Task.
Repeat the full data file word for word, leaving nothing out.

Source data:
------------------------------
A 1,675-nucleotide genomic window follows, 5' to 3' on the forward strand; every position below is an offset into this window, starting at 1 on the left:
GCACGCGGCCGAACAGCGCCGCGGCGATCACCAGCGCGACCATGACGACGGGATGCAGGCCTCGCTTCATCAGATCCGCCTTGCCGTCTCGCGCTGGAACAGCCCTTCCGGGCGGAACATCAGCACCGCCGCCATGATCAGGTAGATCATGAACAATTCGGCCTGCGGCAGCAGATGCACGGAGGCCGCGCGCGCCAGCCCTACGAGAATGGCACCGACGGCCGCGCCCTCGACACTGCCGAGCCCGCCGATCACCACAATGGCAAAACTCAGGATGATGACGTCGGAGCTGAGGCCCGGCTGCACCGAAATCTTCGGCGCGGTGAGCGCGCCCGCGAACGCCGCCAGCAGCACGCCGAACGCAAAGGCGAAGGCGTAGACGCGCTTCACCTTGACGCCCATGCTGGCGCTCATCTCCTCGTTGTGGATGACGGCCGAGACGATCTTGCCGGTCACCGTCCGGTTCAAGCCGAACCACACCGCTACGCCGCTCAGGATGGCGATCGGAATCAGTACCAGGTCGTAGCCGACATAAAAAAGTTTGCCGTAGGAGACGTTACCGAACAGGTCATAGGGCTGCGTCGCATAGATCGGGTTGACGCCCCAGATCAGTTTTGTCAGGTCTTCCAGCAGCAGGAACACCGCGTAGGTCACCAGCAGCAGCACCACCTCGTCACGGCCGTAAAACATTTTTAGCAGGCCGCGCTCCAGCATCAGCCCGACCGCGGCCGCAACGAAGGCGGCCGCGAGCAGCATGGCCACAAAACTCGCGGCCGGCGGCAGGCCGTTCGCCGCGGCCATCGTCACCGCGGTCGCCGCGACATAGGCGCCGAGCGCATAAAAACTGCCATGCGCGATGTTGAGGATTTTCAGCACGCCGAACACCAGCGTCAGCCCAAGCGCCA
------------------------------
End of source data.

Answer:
A 1,675-nucleotide genomic window follows, 5' to 3' on the forward strand; every position below is an offset into this window, starting at 1 on the left:
GCACGCGGCCGAACAGCGCCGCGGCGATCACCAGCGCGACCATGACGACGGGATGCAGGCCTCGCTTCATCAGATCCGCCTTGCCGTCTCGCGCTGGAACAGCCCTTCCGGGCGGAACATCAGCACCGCCGCCATGATCAGGTAGATCATGAACAATTCGGCCTGCGGCAGCAGATGCACGGAGGCCGCGCGCGCCAGCCCTACGAGAATGGCACCGACGGCCGCGCCCTCGACACTGCCGAGCCCGCCGATCACCACAATGGCAAAACTCAGGATGATGACGTCGGAGCTGAGGCCCGGCTGCACCGAAATCTTCGGCGCGGTGAGCGCGCCCGCGAACGCCGCCAGCAGCACGCCGAACGCAAAGGCGAAGGCGTAGACGCGCTTCACCTTGACGCCCATGCTGGCGCTCATCTCCTCGTTGTGGATGACGGCCGAGACGATCTTGCCGGTCACCGTCCGGTTCAAGCCGAACCACACCGCTACGCCGCTCAGGATGGCGATCGGAATCAGTACCAGGTCGTAGCCGACATAAAAAAGTTTGCCGTAGGAGACGTTACCGAACAGGTCATAGGGCTGCGTCGCATAGATCGGGTTGACGCCCCAGATCAGTTTTGTCAGGTCTTCCAGCAGCAGGAACACCGCGTAGGTCACCAGCAGCAGCACCACCTCGTCACGGCCGTAAAACATTTTTAGCAGGCCGCGCTCCAGCATCAGCCCGACCGCGGCCGCAACGAAGGCGGCCGCGAGCAGCATGGCCACAAAACTCGCGGCCGGCGGCAGGCCGTTCGCCGCGGCCATCGTCACCGCGGTCGCCGCGACATAGGCGCCGAGCGCATAAAAACTGCCATGCGCGATGTTGAGGATTTTCAGCACGCCGAACACCAGCGTCAGCCCAAGCGCCA